LANGTON Green bike racer Vanessa Ruck made history in Dakar, Senegal on Sunday January 14 when she became the first British woman to finish the Africa Eco Race.
The race, which follows the route of the old Dakar Rally, is infamous for its difficulty and is widely considered one of the world’s toughest endurance races due to the 6,000km course. It passes through some of the harshest terrain in Morocco, Mauritania and Senegal, including Sahara Desert dunes of up to 400 metres high.
Nicknamed ‘The Girl On A Bike’, Vanessa Ruck is renowned within the global motorsport community for her incredible courage, resilience and off-road motorbike-racing talent since recovering from a severe injury caused by being struck by a car while out cycling in 2014.
Nearly 10 years on from her accident, Vanessa said: “It’s like I’ve reclaimed control – up until now the toughest thing I’ve ever done was fight on following my accident, but now the hardest thing I’ve ever done is something I chose. It makes me feel so alive!”
Vanessa revealed to the Times that the toughest part of the race was the psychological side of the monumental challenge and the motivation to keep going after the third day when ‘your body is aching’ and there are still thousands of miles left to go. “You have to focus on one day at a time,” she said.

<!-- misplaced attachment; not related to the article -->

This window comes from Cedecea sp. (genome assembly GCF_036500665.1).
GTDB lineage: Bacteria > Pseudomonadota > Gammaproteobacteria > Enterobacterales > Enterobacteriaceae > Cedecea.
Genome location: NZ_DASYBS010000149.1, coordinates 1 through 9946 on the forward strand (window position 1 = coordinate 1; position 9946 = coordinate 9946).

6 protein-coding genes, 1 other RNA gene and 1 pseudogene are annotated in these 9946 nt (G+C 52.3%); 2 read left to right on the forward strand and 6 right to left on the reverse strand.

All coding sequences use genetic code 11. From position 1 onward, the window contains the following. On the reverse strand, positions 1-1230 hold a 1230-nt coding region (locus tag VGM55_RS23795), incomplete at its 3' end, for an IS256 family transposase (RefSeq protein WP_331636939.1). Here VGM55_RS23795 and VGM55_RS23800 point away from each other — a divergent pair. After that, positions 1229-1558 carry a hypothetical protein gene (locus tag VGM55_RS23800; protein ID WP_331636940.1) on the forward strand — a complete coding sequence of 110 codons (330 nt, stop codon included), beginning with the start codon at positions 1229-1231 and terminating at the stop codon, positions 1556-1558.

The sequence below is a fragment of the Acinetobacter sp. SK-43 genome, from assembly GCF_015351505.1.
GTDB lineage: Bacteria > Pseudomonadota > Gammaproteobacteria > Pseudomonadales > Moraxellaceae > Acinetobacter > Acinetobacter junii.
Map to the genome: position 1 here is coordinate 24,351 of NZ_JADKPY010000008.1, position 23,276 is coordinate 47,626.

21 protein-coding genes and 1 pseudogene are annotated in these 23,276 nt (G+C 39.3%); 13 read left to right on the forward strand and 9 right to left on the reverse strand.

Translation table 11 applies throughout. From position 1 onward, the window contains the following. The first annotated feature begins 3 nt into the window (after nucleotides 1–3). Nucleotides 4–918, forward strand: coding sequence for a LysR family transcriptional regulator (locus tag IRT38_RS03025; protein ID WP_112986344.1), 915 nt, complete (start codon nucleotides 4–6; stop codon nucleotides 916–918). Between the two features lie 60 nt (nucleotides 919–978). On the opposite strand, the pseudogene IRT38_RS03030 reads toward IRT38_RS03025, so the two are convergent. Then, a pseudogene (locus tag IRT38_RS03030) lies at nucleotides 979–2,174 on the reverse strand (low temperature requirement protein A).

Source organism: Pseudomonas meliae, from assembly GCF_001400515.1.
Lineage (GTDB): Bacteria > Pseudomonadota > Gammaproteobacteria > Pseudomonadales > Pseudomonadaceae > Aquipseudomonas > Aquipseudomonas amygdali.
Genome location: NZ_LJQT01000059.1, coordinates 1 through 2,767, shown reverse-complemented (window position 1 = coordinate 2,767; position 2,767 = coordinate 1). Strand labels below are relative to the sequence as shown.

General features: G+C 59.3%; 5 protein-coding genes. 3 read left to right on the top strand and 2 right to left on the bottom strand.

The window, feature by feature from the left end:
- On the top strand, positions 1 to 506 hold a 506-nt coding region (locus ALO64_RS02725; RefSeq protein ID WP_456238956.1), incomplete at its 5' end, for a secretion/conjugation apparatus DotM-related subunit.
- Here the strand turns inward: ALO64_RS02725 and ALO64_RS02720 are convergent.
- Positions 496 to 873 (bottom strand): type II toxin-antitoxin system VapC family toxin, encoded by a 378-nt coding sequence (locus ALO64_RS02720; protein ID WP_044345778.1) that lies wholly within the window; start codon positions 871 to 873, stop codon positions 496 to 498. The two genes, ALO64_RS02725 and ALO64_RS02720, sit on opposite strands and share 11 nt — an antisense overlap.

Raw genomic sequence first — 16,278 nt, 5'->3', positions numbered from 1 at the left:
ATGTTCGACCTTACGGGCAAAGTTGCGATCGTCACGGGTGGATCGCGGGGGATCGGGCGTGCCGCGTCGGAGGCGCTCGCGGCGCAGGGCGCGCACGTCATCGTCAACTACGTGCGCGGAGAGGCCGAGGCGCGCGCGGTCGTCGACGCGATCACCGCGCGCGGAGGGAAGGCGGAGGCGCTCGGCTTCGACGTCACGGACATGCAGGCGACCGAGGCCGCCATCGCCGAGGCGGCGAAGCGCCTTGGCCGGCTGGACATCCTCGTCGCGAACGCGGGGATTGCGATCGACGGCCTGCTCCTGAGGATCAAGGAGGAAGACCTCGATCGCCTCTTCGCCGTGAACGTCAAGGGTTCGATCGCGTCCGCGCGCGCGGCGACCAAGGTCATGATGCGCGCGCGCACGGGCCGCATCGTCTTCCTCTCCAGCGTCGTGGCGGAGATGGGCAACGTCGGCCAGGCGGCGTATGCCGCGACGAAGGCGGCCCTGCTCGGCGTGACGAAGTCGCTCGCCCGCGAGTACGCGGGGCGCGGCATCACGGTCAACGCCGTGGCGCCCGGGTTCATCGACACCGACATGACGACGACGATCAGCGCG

While tackling the long, gruelling days in the desert alone, Vanessa was supported by a team of three. Mechanically such a race requires considerable assistance which came in the form of Joe Mercer of Desert Rose Racing. She also had two friends, Anika Bailey and Keri-Anne Thurley to take care of her nutrition, welfare, filming for her social channels, and general psychological support.
As one of only 25 of the 46 riders in the motorbike category in the 2024 event managing to complete the whole course, Vanessa spent over 103 hours in total on her KTM 450 Rally Replica motorbike.
Vanessa finished the 13-day Sahara Desert race in 27th place overall but claimed first place in the women’s category.
She said that being the first British woman to complete the race is ‘an incredible feeling’.
She added: “It’s not often in life we get to break new territories in such a huge way. I feel proud and feel I’ve achieved something for the UK, but I also really hope I won’t be the only one for long.
“I hope my story inspires other women to tackle new challenges and realise it’s possible with hard work.”
Most racers would have likely had time off to rest following such a tough race, however, Vanessa travelled to Gambia for a week’s work supporting the charity, Two Wheels for Life.
She hopes to use her social media following to help share the story of the work they do within mobilising healthcare in Africa through the use of motorcycles.